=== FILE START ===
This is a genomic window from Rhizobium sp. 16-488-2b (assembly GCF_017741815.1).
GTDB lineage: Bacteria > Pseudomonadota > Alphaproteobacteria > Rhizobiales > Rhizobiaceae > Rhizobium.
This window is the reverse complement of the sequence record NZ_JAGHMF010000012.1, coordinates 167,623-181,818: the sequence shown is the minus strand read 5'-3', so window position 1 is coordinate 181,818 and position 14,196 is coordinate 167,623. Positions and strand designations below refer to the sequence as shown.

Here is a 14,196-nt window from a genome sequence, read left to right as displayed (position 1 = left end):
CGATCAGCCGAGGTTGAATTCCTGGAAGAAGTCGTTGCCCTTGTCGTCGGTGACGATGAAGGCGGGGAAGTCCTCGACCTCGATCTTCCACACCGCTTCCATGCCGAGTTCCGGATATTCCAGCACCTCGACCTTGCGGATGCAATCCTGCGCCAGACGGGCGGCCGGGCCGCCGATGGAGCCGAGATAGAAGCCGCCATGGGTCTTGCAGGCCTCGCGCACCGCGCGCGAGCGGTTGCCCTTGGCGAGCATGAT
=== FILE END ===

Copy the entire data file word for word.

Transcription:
This is a genomic window from Rhizobium sp. 16-488-2b (assembly GCF_017741815.1).
GTDB lineage: Bacteria > Pseudomonadota > Alphaproteobacteria > Rhizobiales > Rhizobiaceae > Rhizobium.
This window is the reverse complement of the sequence record NZ_JAGHMF010000012.1, coordinates 167,623-181,818: the sequence shown is the minus strand read 5'-3', so window position 1 is coordinate 181,818 and position 14,196 is coordinate 167,623. Positions and strand designations below refer to the sequence as shown.

Here is a 14,196-nt window from a genome sequence, read left to right as displayed (position 1 = left end):
CGATCAGCCGAGGTTGAATTCCTGGAAGAAGTCGTTGCCCTTGTCGTCGGTGACGATGAAGGCGGGGAAGTCCTCGACCTCGATCTTCCACACCGCTTCCATGCCGAGTTCCGGATATTCCAGCACCTCGACCTTGCGGATGCAATCCTGCGCCAGACGGGCGGCCGGGCCGCCGATGGAGCCGAGATAGAAGCCGCCATGGGTCTTGCAGGCCTCGCGCACCGCGCGCGAGCGGTTGCCCTTGGCGAGCATGAT